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Government Agencies Treasury Department

  • Futures indicated a mixed open for Wall Street on Tuesday, with the tech-heavy Nasdaq due to begin the day in negative territory while the Dow Industrial Average and the S&P 500 index are expected to open higher.

  • Stocks retreated Monday, led by financials and commodities, as the dollar rebounded.

  • Stocks retreated Monday, led by financials, as the dollar rebounded and Dutch bank ING announced plans to split in two.

  • Stocks advanced Monday, helped by an upbeat economic report and a couple of earnings beats.

  • Futures pointed to a higher open for Wall Street on Monday as a new week brings another heavy dose of corporate earnings, following the first weekly loss in three for the U.S. stock market's major averages.

  • A trader at the New York Stock Exchange.

    A cursory look at quarterly earnings suggests corporate America is regaining its foothold. But a look at the stock market's reaction indicates otherwise.

  • Bond investors need to think like lenders, because their money needs to be productive, said Bill Larkin, portfolio manager at Cabot Money Management.

  • Momentum could push oil toward $90 a barrel in the shortterm, but an increase in supply from Nigeria and Iraq will place downward pressure on the commodity come spring 2010, said Michael Lynch, president of Strategic Energy & Economic Research.

  • Although he predicts commercial vacancy rates won't peak until 2011, Joe Rodriguez, portfolio manager of the 5-star rated AIM Select Real Estate Fund, said commercial real estate still offers investment opportunities.

  • Yahoo shares are up after the Internet company reported its profit more than tripled in the third quarter. But the stock's real potential to move depends on something else. Steve Weinstein, senior analyst at Pacific Crest Securities, shared his insights with CNBC.

  • Financial Crisis Bailout

    A government watchdog said the $700 billion bailout for the financial industry played a major role in rescuing the economy over the last year but also engendered anger and distrust among Americans because of secrecy and confusion about the way the program was handled.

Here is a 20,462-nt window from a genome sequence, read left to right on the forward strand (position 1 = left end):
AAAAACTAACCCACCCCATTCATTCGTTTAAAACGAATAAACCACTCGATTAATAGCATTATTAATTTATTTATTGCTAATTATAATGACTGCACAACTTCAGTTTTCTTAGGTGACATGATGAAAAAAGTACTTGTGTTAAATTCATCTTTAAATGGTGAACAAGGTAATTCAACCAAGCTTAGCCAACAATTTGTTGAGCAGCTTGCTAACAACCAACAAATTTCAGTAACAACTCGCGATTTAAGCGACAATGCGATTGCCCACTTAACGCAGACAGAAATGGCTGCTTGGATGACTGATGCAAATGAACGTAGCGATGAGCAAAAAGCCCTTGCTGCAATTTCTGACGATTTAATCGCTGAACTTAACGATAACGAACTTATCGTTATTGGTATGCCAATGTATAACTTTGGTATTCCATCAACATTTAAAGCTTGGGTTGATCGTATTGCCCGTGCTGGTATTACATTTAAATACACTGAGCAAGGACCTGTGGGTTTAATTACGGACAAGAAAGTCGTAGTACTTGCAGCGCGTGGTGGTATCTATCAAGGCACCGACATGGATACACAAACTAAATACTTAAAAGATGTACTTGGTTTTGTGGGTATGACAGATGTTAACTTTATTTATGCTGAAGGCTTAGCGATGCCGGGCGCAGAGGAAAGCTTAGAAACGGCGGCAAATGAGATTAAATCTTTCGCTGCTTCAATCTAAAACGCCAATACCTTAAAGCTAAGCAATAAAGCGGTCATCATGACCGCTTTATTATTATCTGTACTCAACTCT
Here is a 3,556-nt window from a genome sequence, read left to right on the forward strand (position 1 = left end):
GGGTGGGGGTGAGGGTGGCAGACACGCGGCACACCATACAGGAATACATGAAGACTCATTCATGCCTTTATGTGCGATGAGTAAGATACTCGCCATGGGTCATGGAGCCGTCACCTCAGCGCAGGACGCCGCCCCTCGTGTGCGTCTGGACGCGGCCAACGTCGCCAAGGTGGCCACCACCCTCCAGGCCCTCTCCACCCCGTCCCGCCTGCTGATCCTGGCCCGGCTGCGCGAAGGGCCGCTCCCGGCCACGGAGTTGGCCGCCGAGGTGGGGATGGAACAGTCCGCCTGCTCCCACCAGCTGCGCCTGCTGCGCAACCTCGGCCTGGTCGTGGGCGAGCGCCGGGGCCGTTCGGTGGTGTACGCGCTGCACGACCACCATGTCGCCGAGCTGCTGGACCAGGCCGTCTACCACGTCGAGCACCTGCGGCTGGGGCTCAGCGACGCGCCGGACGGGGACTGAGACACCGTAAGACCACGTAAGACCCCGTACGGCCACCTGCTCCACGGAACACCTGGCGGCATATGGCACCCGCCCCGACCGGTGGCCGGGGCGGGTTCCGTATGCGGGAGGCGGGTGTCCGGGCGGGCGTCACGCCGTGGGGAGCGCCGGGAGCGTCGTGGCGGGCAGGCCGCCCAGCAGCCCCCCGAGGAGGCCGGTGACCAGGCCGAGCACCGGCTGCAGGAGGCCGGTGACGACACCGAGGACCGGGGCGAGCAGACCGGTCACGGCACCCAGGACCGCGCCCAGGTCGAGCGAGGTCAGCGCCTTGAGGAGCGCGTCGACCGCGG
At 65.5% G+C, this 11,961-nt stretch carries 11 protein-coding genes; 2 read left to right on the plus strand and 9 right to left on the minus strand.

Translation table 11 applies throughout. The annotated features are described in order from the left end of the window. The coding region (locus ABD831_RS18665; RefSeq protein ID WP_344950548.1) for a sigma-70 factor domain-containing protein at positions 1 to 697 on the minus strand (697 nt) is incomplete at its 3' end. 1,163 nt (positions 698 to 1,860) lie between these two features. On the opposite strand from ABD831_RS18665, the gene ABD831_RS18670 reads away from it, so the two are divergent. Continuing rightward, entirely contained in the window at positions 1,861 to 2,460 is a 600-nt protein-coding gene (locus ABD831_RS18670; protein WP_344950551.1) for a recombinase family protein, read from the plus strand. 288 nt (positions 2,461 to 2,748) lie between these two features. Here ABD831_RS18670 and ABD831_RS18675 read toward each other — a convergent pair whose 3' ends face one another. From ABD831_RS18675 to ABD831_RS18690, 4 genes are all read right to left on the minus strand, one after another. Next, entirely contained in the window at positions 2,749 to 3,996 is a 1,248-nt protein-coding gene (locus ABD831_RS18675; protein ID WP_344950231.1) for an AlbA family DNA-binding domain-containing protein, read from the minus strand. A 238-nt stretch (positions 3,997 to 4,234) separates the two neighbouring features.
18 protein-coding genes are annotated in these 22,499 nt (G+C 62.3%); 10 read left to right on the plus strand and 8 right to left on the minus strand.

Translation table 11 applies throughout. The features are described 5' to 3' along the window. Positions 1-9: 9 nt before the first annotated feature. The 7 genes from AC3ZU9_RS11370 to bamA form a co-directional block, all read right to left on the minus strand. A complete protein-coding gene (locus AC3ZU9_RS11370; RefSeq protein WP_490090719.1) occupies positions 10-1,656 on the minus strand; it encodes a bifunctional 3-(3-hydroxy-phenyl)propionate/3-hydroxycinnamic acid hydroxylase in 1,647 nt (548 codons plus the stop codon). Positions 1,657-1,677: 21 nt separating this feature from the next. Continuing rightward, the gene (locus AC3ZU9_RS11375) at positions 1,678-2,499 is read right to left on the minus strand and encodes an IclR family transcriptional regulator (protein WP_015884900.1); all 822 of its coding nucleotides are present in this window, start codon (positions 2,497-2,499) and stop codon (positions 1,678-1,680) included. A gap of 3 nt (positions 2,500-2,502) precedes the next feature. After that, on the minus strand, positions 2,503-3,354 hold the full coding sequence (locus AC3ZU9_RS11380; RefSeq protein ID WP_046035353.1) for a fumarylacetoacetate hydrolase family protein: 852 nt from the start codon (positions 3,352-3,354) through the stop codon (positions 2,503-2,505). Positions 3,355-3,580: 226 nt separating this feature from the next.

• Currencies may play a role in the global economic recovery down the road, but in the short-term, the relationships among major currencies won't impede a rebound, said John Lipsky, first deputy managing editor of the International Monetary Fund.

  • In the past two years, powerful figures in both Washington and Wall Street became household names as the crisis deepened, markets and corporations struggled to survive and the federal government took drastic steps to save the economy. Whether they had a crucial hand in the crisis or were simply in the wrong place at the wrong time may not be clear for years. Now, one year after the roughest stretch for the U.S. economy since the Great Depression, these financial titans have either stepped out of

    A year after the roughest stretch for the U.S. economy since the Great Depression, these financial titans have either stepped out of the spotlight or come to the end of their careers.

  • The market's rally has been similar to the geyser after the waterfall, and while it isn't yet time to "be in the bunker," it's time to start playing a little more conservatively, said Barry James, co-manager of the five-star rated James Balanced Golden Rainbow Fund.

  • Barney Frank

    Bowing to political pressure from community bankers, the House Financial Services Committee approved an exemption on Thursday for more than 98 percent of the nation’s banks from oversight by a new agency created to protect consumers from abusive or deceptive credit cards, mortgages and other loans.

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    Stocks and gold are crowded markets and there is a risk that everybody will want to exit at the same time, Hugh Hendry, chief investment officer at Eclectica, told CNBC Friday.

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    Concluding that some of the nation’s biggest banks are in good enough shape to raise capital from private investors, senior Treasury officials would like more of them to repay billions of dollars in taxpayer money that bailed them out over the last year.

  • FDIC Chairman Sheila Bair

    Bank failures are going to continue at a fairly strong rate but taxpayers hopefully won't be asked to foot the bill, FDIC Chair Sheila Bair told CNBC.

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    America and China have a problem. A very big multi-trillion dollar problem that shows no sign of going away whatever the financial crisis throws at it.